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Chapter 1 : An Injury to One is an Injury to All!

By Steve Ongerth - From the book, Redwood Uprising: Book 1

Download a free PDF version of this chapter.

The mill men all insist on one thing: that the Government will grant the manufacturers protection from the lawless element of the I.W.W.’s”

—J. P. Weyerhaeuser, 1917

Is there aught we hold in common with the greedy parasite,
Who would lash us into serfdom and would crush us with his might,
Is there anything left to us but to organize and fight?
The union makes us strong…

—Lyrics excerpted from Solidarity Forever, by Ralph Chaplin, ca. 1915

The timber industry has, throughout nearly its entire history, been in the control of an elite minority of the very rich and powerful, and they have been especially avaricious, violent, and repressive towards all who would challenge their power. They have also—in spite of a barrage of slick propaganda trumpeting their careful management of the resource—depleted most of the virgin forests of the Pacific Northwest. Many environmental organizations can trace their origins to opposition to such practices, and in the struggles by environmentalists to preserve forestlands, timber workers have had a reputation for being their fiercest adversaries, and in many cases, this is true. Timber workers have a well deserved reputation for being outspoken about the pride of purpose in their job, as well as a deeply ingrained cultural machismo. Yet lumber harvesting and production is historically one of the ten most dangerous jobs in the industrialized world, and timber workers are among those most exploited by their employers. One would logically expect the timber workers to be highly resistant to such treatment, but in recent years they haven’t been. This wasn’t always so. To understand why, one must examine the industry’s origins.

Before the arrival of European-American settlers to the Pacific Northwest, the entire region stretching from northern California to Canada and Alaska from the Pacific Coast to the Rocky Mountains was dominated by coniferous old growth forests. At least 20 million acres of this land was forested, dominated by various species of trees, some of them hundreds of feet in height, over a dozen feet in diameter, and centuries or even millennia old.[1] In the southwestern part of this region, stretching from Big Sur to roughly what is now the Oregon state line, in a belt that was at least twenty miles wide for most of its expanse a very unique species of tree dominated, Sequoia sempervirens, commonly known as the California redwoods, some of them standing over 350 feet tall. Their close (and similarly large) cousins, Sequoiadendron giganteum, better known as the Giant Sequoia, only grew in a few isolated spots in the southern end of the Sierra Nevada foothills. These vast forests were far more then the trees, however. Hundreds, if not thousands of plant and animal species lived and flourished within these wooded habitats, and as far as is known, the indigenous population of the Americas had no significant lasting impact on California’s ancient redwood forests, nor did they have any lasting effect on the timberlands of the Pacific Northwest in general.[2] Like the Native Americans, the old growth forests of the Pacific Northwest had remained left more or less untouched for thousands, if not hundreds of thousands of years.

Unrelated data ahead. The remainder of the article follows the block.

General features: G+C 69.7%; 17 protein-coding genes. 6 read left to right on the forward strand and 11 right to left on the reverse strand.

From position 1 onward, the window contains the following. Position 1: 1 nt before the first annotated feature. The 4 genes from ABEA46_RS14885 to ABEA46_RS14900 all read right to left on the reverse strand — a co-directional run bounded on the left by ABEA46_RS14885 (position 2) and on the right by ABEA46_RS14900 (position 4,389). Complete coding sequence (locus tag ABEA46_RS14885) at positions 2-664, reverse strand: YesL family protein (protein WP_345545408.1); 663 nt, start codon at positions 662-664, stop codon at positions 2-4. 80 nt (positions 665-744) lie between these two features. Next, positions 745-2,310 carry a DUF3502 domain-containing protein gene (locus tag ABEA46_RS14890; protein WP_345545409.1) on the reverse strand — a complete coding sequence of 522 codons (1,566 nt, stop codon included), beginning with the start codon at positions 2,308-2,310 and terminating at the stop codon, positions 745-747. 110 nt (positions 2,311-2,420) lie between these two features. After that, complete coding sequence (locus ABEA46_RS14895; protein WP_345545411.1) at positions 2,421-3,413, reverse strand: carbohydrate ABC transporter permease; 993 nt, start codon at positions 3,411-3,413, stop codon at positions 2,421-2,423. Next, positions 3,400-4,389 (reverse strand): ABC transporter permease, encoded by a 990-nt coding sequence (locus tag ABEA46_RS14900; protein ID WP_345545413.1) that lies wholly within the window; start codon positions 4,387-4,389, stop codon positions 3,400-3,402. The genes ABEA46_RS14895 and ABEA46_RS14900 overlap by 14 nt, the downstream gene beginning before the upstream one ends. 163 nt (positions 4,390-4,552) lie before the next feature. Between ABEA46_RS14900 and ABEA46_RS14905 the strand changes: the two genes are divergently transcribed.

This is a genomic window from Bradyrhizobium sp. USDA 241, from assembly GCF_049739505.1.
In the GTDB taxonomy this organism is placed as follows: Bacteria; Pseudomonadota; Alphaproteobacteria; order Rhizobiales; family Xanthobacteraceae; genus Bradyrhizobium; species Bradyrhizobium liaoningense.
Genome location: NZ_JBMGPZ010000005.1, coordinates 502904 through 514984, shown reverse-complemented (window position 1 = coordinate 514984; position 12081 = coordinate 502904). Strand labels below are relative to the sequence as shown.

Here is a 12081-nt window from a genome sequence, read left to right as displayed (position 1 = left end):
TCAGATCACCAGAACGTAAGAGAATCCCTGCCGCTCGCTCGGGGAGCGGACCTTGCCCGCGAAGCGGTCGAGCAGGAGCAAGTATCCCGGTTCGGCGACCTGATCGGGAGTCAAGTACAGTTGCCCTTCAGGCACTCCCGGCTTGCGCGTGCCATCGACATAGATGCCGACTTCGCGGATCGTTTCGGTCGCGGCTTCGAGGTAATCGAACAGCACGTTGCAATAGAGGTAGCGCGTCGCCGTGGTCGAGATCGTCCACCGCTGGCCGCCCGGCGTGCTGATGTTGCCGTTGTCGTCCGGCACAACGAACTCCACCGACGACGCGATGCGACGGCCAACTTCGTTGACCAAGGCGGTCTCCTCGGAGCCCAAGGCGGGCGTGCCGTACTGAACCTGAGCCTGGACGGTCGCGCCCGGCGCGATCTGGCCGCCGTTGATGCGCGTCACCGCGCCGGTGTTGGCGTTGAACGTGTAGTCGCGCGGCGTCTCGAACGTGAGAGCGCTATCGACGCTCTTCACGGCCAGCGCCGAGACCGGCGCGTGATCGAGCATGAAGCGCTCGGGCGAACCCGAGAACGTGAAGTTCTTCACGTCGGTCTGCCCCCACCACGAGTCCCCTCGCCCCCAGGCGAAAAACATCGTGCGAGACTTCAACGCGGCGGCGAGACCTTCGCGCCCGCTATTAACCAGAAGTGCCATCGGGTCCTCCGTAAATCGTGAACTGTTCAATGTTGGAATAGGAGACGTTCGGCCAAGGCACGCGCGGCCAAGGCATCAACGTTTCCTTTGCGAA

The coming of the white man changed all of that. The Russians first began exploiting the redwoods for the construction of Fort Ross in 1812, during their very brief settlement there.[3] As more Europeans arrived, the forests south of San Francisco were the first to be logged, usually through clearcutting, until these ancient stands were completely liquidated by 1860. In those days, loggers used hand saws, and felling an ancient redwood could take anywhere from two-to-five days to complete. The redwoods to the north of the Golden Gate in what is now Marin County were logged next, especially along rivers that allowed easy transportation by the available modes of the day. By this time, around 1881, the steam engine had replaced pack animals. Though this first wave of automation did not have a significant impact on the number of workers involved in the logging process, it greatly increased the impact logging had on the redwoods. Entire forests were liquidated, no matter how small the tree, because even the baby trees were used to build the skid roads used for hauling the larger ones. These forests were never replanted, and very few of them grew back, and in some cases, farmlands replaced them. By the beginning of the 20th Century, all but a few of these ancient trees were gone and logging operations migrated north to Sonoma County. One quarter century later, most of these old growth forests were likewise gone.[4]

Redwood Uprising: Introduction

By Steve Ongerth

Download a free PDF version of this chapter.

The arc of history is long, but it bends towards justice.

—Martin Luther King Jr.

I know, I know. I need to write a book about all this. Fighting to save the redwoods, building alliances with the loggers, getting car bombed and finding out what we’re up against not just the timber industry but also the FBI. Then coming back home and ending up back on the front lines again. I fully intend to write about it eventually, but it’s hard to write about something when you’re still in the middle of it.”